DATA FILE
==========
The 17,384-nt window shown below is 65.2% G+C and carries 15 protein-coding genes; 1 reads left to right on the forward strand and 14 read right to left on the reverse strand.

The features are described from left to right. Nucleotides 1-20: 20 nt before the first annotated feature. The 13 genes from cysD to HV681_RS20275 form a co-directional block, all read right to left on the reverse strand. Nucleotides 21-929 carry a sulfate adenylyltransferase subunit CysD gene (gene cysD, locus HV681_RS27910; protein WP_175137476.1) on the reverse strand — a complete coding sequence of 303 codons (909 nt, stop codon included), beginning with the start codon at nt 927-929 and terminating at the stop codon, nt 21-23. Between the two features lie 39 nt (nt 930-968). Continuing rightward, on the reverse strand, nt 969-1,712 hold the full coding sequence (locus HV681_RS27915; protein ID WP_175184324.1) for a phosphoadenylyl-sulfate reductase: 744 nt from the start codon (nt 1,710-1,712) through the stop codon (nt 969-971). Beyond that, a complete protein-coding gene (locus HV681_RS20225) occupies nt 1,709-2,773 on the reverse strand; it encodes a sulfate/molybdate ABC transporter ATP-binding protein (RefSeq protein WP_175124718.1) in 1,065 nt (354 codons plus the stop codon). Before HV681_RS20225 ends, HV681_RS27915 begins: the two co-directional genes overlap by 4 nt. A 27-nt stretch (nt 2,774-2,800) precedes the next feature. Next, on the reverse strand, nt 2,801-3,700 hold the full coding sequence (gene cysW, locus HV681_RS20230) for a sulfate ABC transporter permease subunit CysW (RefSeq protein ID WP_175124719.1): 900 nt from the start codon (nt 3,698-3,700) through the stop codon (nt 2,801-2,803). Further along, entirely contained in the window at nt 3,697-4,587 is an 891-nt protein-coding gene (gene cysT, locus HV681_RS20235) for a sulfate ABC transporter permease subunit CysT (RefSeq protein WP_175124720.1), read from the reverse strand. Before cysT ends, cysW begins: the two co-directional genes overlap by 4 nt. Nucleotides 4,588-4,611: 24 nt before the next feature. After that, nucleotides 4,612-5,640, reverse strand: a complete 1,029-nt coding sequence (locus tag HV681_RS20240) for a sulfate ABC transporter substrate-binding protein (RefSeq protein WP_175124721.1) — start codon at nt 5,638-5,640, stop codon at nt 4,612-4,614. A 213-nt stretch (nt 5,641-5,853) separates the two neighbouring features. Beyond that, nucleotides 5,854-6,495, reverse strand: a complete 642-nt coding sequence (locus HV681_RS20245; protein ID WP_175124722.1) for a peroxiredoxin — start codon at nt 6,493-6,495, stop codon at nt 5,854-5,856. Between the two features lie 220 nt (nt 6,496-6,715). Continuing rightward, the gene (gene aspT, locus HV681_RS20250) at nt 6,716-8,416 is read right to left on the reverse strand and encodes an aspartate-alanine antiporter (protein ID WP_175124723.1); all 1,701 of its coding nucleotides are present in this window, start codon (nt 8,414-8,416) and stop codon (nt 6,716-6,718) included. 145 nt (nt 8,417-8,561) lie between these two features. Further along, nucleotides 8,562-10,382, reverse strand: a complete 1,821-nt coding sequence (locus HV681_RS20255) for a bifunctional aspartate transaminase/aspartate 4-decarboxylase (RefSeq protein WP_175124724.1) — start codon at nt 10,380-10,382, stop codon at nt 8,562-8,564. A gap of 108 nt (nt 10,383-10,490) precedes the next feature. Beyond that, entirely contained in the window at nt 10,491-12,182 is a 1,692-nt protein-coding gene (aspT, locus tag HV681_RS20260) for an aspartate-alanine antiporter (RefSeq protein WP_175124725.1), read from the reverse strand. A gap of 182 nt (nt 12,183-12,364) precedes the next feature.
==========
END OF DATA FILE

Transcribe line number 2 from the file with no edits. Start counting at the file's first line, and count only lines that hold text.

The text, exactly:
The features are described from left to right. Nucleotides 1-20: 20 nt before the first annotated feature. The 13 genes from cysD to HV681_RS20275 form a co-directional block, all read right to left on the reverse strand. Nucleotides 21-929 carry a sulfate adenylyltransferase subunit CysD gene (gene cysD, locus HV681_RS27910; protein WP_175137476.1) on the reverse strand — a complete coding sequence of 303 codons (909 nt, stop codon included), beginning with the start codon at nt 927-929 and terminating at the stop codon, nt 21-23. Between the two features lie 39 nt (nt 930-968). Continuing rightward, on the reverse strand, nt 969-1,712 hold the full coding sequence (locus HV681_RS27915; protein ID WP_175184324.1) for a phosphoadenylyl-sulfate reductase: 744 nt from the start codon (nt 1,710-1,712) through the stop codon (nt 969-971). Beyond that, a complete protein-coding gene (locus HV681_RS20225) occupies nt 1,709-2,773 on the reverse strand; it encodes a sulfate/molybdate ABC transporter ATP-binding protein (RefSeq protein WP_175124718.1) in 1,065 nt (354 codons plus the stop codon). Before HV681_RS20225 ends, HV681_RS27915 begins: the two co-directional genes overlap by 4 nt. A 27-nt stretch (nt 2,774-2,800) precedes the next feature. Next, on the reverse strand, nt 2,801-3,700 hold the full coding sequence (gene cysW, locus HV681_RS20230) for a sulfate ABC transporter permease subunit CysW (RefSeq protein ID WP_175124719.1): 900 nt from the start codon (nt 3,698-3,700) through the stop codon (nt 2,801-2,803). Further along, entirely contained in the window at nt 3,697-4,587 is an 891-nt protein-coding gene (gene cysT, locus HV681_RS20235) for a sulfate ABC transporter permease subunit CysT (RefSeq protein WP_175124720.1), read from the reverse strand. Before cysT ends, cysW begins: the two co-directional genes overlap by 4 nt. Nucleotides 4,588-4,611: 24 nt before the next feature. After that, nucleotides 4,612-5,640, reverse strand: a complete 1,029-nt coding sequence (locus tag HV681_RS20240) for a sulfate ABC transporter substrate-binding protein (RefSeq protein WP_175124721.1) — start codon at nt 5,638-5,640, stop codon at nt 4,612-4,614. A 213-nt stretch (nt 5,641-5,853) separates the two neighbouring features. Beyond that, nucleotides 5,854-6,495, reverse strand: a complete 642-nt coding sequence (locus HV681_RS20245; protein ID WP_175124722.1) for a peroxiredoxin — start codon at nt 6,493-6,495, stop codon at nt 5,854-5,856. Between the two features lie 220 nt (nt 6,496-6,715). Continuing rightward, the gene (gene aspT, locus HV681_RS20250) at nt 6,716-8,416 is read right to left on the reverse strand and encodes an aspartate-alanine antiporter (protein ID WP_175124723.1); all 1,701 of its coding nucleotides are present in this window, start codon (nt 8,414-8,416) and stop codon (nt 6,716-6,718) included. 145 nt (nt 8,417-8,561) lie between these two features. Further along, nucleotides 8,562-10,382, reverse strand: a complete 1,821-nt coding sequence (locus HV681_RS20255) for a bifunctional aspartate transaminase/aspartate 4-decarboxylase (RefSeq protein WP_175124724.1) — start codon at nt 10,380-10,382, stop codon at nt 8,562-8,564. A gap of 108 nt (nt 10,383-10,490) precedes the next feature. Beyond that, entirely contained in the window at nt 10,491-12,182 is a 1,692-nt protein-coding gene (aspT, locus tag HV681_RS20260) for an aspartate-alanine antiporter (RefSeq protein WP_175124725.1), read from the reverse strand. A gap of 182 nt (nt 12,183-12,364) precedes the next feature.